Apple parts ways with employee amid backlash
Apple has severed ties with recent hire Antonio García Martínez, a former Facebook employee and author of the book "Chaos Monkeys," Axios has learned, following an uproar from employees upset over García Martínez' past writings demeaning women and others.
Why it matters: Employees had circulated a petition Wednesday calling for Apple to explain its hiring of García Martínez. While petitions aren't uncommon at Google and some other companies, it is rare for Apple employees to organize publicly on any issue, let alone an individual hiring.
Apple confirmed to Axios that García Martínez was no longer employed by the company and said in a statement that it has "always strived to create an inclusive, welcoming workplace."
- The company declined further comment. García Martínez was not immediately available for comment.
Context: News broke earlier this week that Apple had hired García Martínez for an unspecified role.
- Apple did not say what exactly García Martínez' position was, but sources said he was hired for a lower-level engineering role and started last week.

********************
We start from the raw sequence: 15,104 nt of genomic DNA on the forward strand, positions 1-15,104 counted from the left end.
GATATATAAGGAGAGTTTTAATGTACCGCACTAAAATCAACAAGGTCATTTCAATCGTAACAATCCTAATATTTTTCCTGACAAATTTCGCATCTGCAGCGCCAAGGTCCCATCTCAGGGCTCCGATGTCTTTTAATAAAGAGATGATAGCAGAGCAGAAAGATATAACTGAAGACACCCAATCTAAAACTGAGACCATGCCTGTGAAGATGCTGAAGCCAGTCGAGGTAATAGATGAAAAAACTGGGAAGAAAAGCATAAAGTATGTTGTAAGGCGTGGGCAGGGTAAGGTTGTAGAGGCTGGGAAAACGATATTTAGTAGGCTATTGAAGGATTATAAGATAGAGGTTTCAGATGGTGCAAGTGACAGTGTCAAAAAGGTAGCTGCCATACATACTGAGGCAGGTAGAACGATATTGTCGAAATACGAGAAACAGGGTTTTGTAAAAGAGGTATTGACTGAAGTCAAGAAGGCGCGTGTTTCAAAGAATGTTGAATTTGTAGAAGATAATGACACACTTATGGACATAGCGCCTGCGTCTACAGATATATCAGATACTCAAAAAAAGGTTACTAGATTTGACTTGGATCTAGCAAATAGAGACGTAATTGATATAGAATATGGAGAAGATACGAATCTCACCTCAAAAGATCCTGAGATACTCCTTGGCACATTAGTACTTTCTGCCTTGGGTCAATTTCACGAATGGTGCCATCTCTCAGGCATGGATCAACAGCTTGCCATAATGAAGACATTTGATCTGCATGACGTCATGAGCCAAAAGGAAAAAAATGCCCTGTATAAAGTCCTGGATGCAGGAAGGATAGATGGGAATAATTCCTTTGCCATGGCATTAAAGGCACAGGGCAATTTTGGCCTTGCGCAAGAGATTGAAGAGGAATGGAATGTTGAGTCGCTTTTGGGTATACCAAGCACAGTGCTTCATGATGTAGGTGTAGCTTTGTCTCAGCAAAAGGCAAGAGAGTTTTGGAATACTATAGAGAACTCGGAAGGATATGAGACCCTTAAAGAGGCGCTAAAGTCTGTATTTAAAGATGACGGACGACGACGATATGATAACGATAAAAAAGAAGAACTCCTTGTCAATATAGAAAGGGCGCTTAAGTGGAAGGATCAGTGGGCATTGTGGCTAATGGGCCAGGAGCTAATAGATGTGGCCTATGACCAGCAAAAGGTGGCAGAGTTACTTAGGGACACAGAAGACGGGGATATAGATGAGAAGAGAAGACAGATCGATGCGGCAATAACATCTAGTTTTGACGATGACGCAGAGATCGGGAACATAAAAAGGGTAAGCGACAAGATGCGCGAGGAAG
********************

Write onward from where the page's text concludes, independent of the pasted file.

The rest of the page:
- In the petition, first reported by the Verge, employees write: "We demand an investigation into how his published views on women and people of color were missed or ignored, along with a clear plan of action to prevent this from happening again."
In one passage from "Chaos Monkeys," García Martínez describes women in the Bay Area as "soft and weak, cosseted and naive despite their claims of worldliness, and generally full of shit.”
- This passage was also cited online when García Martínez started writing for Wired magazine.
Our thought bubble: This wasn't just offensive tweets or e-mails from the past (though those have been appearing as well), but things he wrote in a best-selling book. One has to wonder if whoever at Apple hired Garcia Martinez hadn't read the book or didn't care.
The big picture: Silicon Valley regularly wrings its hands over a lack of women and people of color in the ranks of its companies. Yet the industry is still rife with examples of those with records of antagonistic viewpoints or a history of harassment beiing hired and promoted — while those who are vocal about inequities often end up fired or sidelined.